"Thomas’s work 'unbrands' advertising: stripping away the commercial context, and leaving the exposed image to speak for itself. Without the text and taglines we would normally lean on to decipher the adverts, we are forced to read between the lines and think more deeply about what the images are actually selling – which, you begin to see, is an ideal of femininity encapsulated in AdLand’s 'white woman'" (literally via). According to Hank Willis Thomas, by removing texts and logos, i.e. by "unbranding" the advertisements "(T)hey become naked in a way. You're looking at what's really being sold. The message that's sometimes being hidden by the logo and the copy." (via)

Come out of the bone age, darling (1955): original ad
“I learn as much from what other people have to say about it as what I have to say about it. I guess I would sum it up by saying the work is not really about white women, it’s about people. How people are put into a group and how complicated and ever-evolving the notions of club membership and authenticity in the group are. It’s weird to look at ‘white women’ and see this.”Hank Willis Thomas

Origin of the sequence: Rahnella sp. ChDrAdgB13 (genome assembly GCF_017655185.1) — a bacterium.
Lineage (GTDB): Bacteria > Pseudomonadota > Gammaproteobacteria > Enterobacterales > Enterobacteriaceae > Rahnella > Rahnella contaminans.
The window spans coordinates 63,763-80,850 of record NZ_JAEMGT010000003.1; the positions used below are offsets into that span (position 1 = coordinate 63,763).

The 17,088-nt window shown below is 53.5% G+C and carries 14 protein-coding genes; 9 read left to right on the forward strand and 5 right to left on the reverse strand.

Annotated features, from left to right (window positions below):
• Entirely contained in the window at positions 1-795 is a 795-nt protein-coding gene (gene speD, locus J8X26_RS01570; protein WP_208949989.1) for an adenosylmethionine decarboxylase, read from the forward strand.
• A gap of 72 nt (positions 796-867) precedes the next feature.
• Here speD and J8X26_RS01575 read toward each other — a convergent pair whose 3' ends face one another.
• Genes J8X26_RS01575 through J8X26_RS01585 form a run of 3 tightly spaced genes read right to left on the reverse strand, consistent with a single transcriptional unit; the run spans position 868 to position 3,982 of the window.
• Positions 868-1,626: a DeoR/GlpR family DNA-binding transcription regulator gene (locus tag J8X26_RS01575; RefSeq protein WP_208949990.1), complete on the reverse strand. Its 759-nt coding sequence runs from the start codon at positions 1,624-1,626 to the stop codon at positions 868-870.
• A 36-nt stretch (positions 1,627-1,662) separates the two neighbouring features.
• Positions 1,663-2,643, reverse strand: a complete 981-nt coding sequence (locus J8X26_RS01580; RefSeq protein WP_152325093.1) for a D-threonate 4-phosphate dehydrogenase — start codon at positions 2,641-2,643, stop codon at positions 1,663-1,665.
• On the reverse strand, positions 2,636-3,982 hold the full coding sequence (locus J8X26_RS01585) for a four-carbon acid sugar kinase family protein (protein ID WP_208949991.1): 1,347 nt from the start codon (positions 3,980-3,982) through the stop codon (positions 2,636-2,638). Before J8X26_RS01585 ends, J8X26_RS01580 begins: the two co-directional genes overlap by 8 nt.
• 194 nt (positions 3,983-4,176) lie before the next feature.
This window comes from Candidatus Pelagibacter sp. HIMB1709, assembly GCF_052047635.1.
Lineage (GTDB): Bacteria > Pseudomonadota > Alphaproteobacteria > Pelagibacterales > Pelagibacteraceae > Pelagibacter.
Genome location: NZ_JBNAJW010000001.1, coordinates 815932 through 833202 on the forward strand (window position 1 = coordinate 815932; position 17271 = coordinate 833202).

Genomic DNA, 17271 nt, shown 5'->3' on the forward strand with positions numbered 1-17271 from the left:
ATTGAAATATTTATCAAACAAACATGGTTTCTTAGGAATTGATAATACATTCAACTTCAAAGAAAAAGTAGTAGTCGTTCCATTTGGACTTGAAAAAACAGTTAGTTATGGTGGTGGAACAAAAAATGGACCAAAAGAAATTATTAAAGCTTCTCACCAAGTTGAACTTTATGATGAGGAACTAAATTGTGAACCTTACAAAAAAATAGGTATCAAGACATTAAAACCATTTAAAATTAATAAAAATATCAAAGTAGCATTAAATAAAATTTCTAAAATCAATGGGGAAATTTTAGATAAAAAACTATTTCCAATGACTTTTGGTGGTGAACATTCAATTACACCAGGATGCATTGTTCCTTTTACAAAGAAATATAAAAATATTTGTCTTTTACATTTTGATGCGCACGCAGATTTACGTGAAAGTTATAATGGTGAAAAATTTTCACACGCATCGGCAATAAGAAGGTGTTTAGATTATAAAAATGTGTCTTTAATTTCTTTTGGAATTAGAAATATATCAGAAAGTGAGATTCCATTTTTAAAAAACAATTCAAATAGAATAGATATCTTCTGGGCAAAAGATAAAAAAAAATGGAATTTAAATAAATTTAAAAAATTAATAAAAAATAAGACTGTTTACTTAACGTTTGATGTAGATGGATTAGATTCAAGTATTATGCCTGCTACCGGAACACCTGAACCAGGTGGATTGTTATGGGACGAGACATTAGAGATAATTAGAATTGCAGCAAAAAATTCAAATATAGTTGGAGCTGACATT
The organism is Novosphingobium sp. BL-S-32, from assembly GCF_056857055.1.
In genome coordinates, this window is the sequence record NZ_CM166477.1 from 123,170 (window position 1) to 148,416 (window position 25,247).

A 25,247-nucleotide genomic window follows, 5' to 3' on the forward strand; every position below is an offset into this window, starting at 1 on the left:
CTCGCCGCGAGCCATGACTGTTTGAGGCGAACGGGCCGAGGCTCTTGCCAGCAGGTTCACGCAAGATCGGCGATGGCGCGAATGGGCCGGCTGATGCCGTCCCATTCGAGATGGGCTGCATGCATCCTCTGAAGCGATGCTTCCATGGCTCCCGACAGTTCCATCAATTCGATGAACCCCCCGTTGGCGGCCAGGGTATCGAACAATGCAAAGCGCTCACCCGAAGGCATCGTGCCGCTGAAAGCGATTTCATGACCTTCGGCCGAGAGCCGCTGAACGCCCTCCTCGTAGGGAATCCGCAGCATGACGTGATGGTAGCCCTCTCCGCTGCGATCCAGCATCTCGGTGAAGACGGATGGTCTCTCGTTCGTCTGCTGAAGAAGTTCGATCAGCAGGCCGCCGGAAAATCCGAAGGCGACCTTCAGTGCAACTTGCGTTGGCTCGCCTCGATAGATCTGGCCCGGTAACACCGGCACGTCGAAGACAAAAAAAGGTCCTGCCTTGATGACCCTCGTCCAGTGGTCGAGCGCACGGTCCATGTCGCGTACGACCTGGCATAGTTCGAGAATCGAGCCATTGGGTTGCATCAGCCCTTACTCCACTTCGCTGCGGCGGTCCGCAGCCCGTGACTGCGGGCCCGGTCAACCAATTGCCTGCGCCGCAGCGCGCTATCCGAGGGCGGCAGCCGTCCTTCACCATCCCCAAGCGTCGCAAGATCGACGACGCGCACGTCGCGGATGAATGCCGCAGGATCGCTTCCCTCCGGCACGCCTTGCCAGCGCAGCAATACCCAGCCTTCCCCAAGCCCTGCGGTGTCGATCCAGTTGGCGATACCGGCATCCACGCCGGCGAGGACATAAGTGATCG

Most of the advertisements Hank Willis Thomas exhibits in connection with his series "Unbranded: A Century of White Women, 1915-2015" show women with husbands or daughters; women together with female friends while fully clothed are hardly observed. Those in female company tend to be in bikinis, not looking at each other but rather at the - probably - male spectator. Often, women are not really in companionship but in competition. Women's role in society clearly changed between 1915 and 2015. When women got more rights such as the right to vote, they were pictured driving cars. In the 1940s, they were dressed as soldiers, later as career women. At the same time, this empowerment seems to be punished by objectifying women in advertisements (via). Observing the fictional white woman through the times is like a narrative: